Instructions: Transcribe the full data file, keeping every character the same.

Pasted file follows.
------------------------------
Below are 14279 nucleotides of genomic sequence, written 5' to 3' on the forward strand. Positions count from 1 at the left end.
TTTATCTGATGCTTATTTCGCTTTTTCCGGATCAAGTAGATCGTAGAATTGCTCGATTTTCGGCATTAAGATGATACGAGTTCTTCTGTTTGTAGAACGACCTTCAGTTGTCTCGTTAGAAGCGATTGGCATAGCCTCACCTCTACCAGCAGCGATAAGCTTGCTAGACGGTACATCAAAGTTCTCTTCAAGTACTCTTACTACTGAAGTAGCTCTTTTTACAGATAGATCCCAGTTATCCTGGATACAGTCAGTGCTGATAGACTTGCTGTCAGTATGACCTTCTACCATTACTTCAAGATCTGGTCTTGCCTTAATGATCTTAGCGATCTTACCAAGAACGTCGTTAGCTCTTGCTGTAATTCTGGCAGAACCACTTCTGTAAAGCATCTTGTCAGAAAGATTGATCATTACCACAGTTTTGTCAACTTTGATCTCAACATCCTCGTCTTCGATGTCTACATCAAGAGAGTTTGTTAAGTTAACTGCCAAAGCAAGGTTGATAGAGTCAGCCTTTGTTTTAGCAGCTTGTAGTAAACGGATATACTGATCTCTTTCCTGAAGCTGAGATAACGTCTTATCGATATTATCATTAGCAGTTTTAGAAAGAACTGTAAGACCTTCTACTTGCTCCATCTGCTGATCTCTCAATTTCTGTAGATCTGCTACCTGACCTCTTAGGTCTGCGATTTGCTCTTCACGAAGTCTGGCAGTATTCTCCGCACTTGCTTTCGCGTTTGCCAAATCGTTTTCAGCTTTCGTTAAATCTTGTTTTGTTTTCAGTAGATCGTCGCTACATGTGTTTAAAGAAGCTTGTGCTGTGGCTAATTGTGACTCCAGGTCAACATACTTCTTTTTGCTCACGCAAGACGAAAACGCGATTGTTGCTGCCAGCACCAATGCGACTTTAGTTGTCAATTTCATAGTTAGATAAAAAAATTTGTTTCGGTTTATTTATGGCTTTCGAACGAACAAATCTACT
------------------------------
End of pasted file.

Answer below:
Below are 14279 nucleotides of genomic sequence, written 5' to 3' on the forward strand. Positions count from 1 at the left end.
TTTATCTGATGCTTATTTCGCTTTTTCCGGATCAAGTAGATCGTAGAATTGCTCGATTTTCGGCATTAAGATGATACGAGTTCTTCTGTTTGTAGAACGACCTTCAGTTGTCTCGTTAGAAGCGATTGGCATAGCCTCACCTCTACCAGCAGCGATAAGCTTGCTAGACGGTACATCAAAGTTCTCTTCAAGTACTCTTACTACTGAAGTAGCTCTTTTTACAGATAGATCCCAGTTATCCTGGATACAGTCAGTGCTGATAGACTTGCTGTCAGTATGACCTTCTACCATTACTTCAAGATCTGGTCTTGCCTTAATGATCTTAGCGATCTTACCAAGAACGTCGTTAGCTCTTGCTGTAATTCTGGCAGAACCACTTCTGTAAAGCATCTTGTCAGAAAGATTGATCATTACCACAGTTTTGTCAACTTTGATCTCAACATCCTCGTCTTCGATGTCTACATCAAGAGAGTTTGTTAAGTTAACTGCCAAAGCAAGGTTGATAGAGTCAGCCTTTGTTTTAGCAGCTTGTAGTAAACGGATATACTGATCTCTTTCCTGAAGCTGAGATAACGTCTTATCGATATTATCATTAGCAGTTTTAGAAAGAACTGTAAGACCTTCTACTTGCTCCATCTGCTGATCTCTCAATTTCTGTAGATCTGCTACCTGACCTCTTAGGTCTGCGATTTGCTCTTCACGAAGTCTGGCAGTATTCTCCGCACTTGCTTTCGCGTTTGCCAAATCGTTTTCAGCTTTCGTTAAATCTTGTTTTGTTTTCAGTAGATCGTCGCTACATGTGTTTAAAGAAGCTTGTGCTGTGGCTAATTGTGACTCCAGGTCAACATACTTCTTTTTGCTCACGCAAGACGAAAACGCGATTGTTGCTGCCAGCACCAATGCGACTTTAGTTGTCAATTTCATAGTTAGATAAAAAAATTTGTTTCGGTTTATTTATGGCTTTCGAACGAACAAATCTACT